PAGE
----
Although the women’s and coed sailing teams came into the weekend with the high of No. 1 rankings, the women barely got a chance to back up that mark as a lack of wind limited its sailing, while the coeds struggled in its three regattas, finishing no higher than eighth. Each coed regatta featured 20 or fewer teams.
[ydn-legacy-photo-inline id=”3768″ ]
[ydn-legacy-photo-inline id=”3769″ ]
The coed sailing team was active on three fronts, finishing 11th at the Hatch Brown Trophy hosted by MIT, 10th at the Nevins Trophy in Kings Point, N.Y., and eighth at the Boston College-hosted Boston Harbor Invitational. Despite racing so little, the women’s team managed a second-place finish at the Mrs. Hurst Bowl in Hanover, N.H.
The Hatch Brown Trophy in Cambridge, Mass., is unusual because it is sailed in three divisions instead of the usual two. In the regatta’s A division, skipper Chris Segerblom ’14 and crew Isabel Elliman ’12 finished 16th of 18, with six top-10 finishes. It was an especially disappointing result for Segerblom, coming off a week in which he and teammates Margot Benedict ’12 and Heather May ’13 were named the New England Intercollegiate Sailing Association’s coed sailors of the week.
Elliman cited the harsh conditions on the Charles as a major reason behind the pair’s struggle.
“The Charles is a really tricky venue and the conditions usually aren’t that stable,” Elliman said. “You can’t tame the Charles. I think we learned that this weekend.”
In the C division of the same regatta, skipper Claire Dennis ’13 and crew Heather May ’13 faced tough competition and finished eighth despite ending the day just seven points out of third place after grabbing 13 top-10 finishes out of 16 total races.
At the Nevins Trophy in Kings Point, N.Y., which was also sailed in three divisions, freshman skipper Graham Landy ’15 made his collegiate sailing debut, turning in the best result of the weekend for the coed team. Despite a nervy start, including a 15th- and 14th-place finish on his first two races, Landy finished fourth in the A division, aided by crews Will Feldman ’14 and Eugenia Custo Grieg ’14.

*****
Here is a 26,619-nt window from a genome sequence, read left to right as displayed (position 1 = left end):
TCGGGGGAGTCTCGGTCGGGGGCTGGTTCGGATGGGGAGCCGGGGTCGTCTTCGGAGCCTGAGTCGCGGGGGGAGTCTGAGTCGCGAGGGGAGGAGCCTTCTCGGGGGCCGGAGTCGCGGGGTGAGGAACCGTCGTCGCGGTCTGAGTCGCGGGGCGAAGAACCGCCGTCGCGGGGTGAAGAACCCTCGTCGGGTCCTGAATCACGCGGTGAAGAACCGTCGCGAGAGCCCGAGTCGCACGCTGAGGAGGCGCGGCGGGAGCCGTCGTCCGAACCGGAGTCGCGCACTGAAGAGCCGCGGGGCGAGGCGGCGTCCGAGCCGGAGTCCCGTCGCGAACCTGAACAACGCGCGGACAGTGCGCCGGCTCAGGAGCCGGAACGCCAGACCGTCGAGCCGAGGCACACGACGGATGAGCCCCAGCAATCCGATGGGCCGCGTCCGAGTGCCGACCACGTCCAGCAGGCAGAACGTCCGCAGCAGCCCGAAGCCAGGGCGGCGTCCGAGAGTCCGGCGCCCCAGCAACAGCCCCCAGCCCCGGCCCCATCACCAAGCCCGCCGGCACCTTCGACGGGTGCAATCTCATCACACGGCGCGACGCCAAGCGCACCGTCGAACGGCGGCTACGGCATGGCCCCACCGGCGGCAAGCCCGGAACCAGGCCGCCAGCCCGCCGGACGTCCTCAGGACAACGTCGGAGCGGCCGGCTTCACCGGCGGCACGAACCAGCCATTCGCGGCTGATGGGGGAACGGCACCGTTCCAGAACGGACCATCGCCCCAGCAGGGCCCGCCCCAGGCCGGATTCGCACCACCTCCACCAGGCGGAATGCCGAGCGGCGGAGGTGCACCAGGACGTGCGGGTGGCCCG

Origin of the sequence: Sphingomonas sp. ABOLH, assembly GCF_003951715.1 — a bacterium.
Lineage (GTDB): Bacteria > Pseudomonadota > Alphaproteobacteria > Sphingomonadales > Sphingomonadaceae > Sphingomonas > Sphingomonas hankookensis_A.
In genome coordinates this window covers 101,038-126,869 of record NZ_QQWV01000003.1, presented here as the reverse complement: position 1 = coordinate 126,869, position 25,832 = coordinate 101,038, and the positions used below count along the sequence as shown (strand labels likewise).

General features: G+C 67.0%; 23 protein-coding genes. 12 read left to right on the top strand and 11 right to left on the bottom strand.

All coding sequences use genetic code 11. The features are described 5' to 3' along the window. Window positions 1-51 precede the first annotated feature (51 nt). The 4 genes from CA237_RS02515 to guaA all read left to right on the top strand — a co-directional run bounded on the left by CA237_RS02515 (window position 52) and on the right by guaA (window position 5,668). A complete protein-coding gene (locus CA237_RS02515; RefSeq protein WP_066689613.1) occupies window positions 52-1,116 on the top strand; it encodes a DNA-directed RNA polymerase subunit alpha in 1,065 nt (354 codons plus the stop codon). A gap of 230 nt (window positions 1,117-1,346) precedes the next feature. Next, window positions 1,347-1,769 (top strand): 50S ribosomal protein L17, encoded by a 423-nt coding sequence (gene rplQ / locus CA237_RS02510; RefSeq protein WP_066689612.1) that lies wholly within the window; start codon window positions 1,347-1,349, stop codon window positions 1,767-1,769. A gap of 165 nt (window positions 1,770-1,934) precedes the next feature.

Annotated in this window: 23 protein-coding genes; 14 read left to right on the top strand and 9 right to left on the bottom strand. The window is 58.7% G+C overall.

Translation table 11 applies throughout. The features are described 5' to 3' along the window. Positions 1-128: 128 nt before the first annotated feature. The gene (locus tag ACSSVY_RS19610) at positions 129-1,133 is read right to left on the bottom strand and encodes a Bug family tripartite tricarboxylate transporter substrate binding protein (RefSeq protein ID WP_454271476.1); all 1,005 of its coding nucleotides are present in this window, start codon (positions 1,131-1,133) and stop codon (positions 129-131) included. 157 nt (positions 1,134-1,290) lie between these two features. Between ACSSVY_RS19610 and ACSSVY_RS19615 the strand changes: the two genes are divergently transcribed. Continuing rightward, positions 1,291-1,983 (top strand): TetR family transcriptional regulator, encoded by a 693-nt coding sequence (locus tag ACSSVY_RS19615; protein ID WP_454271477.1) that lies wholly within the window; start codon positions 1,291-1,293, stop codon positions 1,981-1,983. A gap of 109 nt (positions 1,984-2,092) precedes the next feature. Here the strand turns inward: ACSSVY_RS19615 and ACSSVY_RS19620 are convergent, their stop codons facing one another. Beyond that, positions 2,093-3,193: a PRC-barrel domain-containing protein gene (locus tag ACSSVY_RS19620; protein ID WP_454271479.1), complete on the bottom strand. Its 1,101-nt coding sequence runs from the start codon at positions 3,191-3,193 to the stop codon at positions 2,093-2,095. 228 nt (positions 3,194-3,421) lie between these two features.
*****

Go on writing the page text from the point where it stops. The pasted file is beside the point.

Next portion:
“I think I sailed well considering it was my first weekend, but there were certainly some elements of rust that showed,” Landy said. “Moving forward, I’ll continue to get better very quickly and work hard to get to the top level.”
In the C division, which was sailed in Lasers, a boat used in few regattas, Max Nickbarg ’14 looked to build on the experience he accrued over the summer on the European sailing circuit. But this weekend, despite some high finishes early in the regatta and strong starts throughout, Nickbarg managed only 11th place. Nickbarg chalked up his struggles to his inability to “stay in phase with the shifts,” meaning he was unable to catch the wind from an optimal angle.
To round out the weekend, at the Boston Harbor Invitational in Boston, Mass., the coed team gathered a fourth-place finish in the A division and an eighth-place finish in the B division, good enough for eighth overall.
The women’s team was the victim of a dearth of wind, which restricted the Mrs. Hurst Bowl to just four races on Saturday. Through those four races, though, the Bulldogs placed second overall, just two points behind first place. Marlena Fauer ’14 skippered in the B division and finished second in that group. Fauer thought that she and crew Kate Gaumond ’15 could have finished even higher had there not been such spotty wind. Fauer said that towards the end of two of the four races, she and Gaumond were among the top three, only to have the wind disappear and return to the advantage of the trailing teams, who eventually overtook them.
There was one absence of note from the coed team: the Bulldogs were deprived this weekend of captain and senior skipper Joe Morris ’12, whose attendance was required at the wedding of his sister.
Next weekend, the coed and women’s sailing teams will send sailors to regattas in Massachusetts, New Hampshire and Rhode Island.